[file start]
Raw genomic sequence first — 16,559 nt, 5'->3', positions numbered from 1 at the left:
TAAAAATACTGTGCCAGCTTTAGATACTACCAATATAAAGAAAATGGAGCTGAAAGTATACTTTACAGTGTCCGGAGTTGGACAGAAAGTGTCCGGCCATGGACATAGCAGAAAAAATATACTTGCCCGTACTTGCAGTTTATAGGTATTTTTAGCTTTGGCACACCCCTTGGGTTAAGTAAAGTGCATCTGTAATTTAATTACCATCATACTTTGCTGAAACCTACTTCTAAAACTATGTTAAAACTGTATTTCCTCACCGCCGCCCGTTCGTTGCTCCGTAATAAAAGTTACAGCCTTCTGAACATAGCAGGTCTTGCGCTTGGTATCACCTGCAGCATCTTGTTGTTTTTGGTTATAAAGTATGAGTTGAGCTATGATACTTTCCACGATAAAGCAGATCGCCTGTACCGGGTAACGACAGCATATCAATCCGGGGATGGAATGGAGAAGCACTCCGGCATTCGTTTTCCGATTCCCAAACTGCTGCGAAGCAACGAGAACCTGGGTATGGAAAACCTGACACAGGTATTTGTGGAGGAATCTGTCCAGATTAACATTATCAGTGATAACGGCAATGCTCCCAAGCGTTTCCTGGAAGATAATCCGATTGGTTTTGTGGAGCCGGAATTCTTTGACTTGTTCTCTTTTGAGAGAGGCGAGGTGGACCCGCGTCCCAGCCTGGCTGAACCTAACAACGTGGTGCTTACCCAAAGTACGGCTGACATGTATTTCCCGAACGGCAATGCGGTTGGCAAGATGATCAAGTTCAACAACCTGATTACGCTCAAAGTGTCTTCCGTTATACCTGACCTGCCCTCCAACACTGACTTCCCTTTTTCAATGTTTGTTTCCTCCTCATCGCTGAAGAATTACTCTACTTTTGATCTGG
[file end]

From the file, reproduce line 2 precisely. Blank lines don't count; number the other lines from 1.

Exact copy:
TAAAAATACTGTGCCAGCTTTAGATACTACCAATATAAAGAAAATGGAGCTGAAAGTATACTTTACAGTGTCCGGAGTTGGACAGAAAGTGTCCGGCCATGGACATAGCAGAAAAAATATACTTGCCCGTACTTGCAGTTTATAGGTATTTTTAGCTTTGGCACACCCCTTGGGTTAAGTAAAGTGCATCTGTAATTTAATTACCATCATACTTTGCTGAAACCTACTTCTAAAACTATGTTAAAACTGTATTTCCTCACCGCCGCCCGTTCGTTGCTCCGTAATAAAAGTTACAGCCTTCTGAACATAGCAGGTCTTGCGCTTGGTATCACCTGCAGCATCTTGTTGTTTTTGGTTATAAAGTATGAGTTGAGCTATGATACTTTCCACGATAAAGCAGATCGCCTGTACCGGGTAACGACAGCATATCAATCCGGGGATGGAATGGAGAAGCACTCCGGCATTCGTTTTCCGATTCCCAAACTGCTGCGAAGCAACGAGAACCTGGGTATGGAAAACCTGACACAGGTATTTGTGGAGGAATCTGTCCAGATTAACATTATCAGTGATAACGGCAATGCTCCCAAGCGTTTCCTGGAAGATAATCCGATTGGTTTTGTGGAGCCGGAATTCTTTGACTTGTTCTCTTTTGAGAGAGGCGAGGTGGACCCGCGTCCCAGCCTGGCTGAACCTAACAACGTGGTGCTTACCCAAAGTACGGCTGACATGTATTTCCCGAACGGCAATGCGGTTGGCAAGATGATCAAGTTCAACAACCTGATTACGCTCAAAGTGTCTTCCGTTATACCTGACCTGCCCTCCAACACTGACTTCCCTTTTTCAATGTTTGTTTCCTCCTCATCGCTGAAGAATTACTCTACTTTTGATCTGG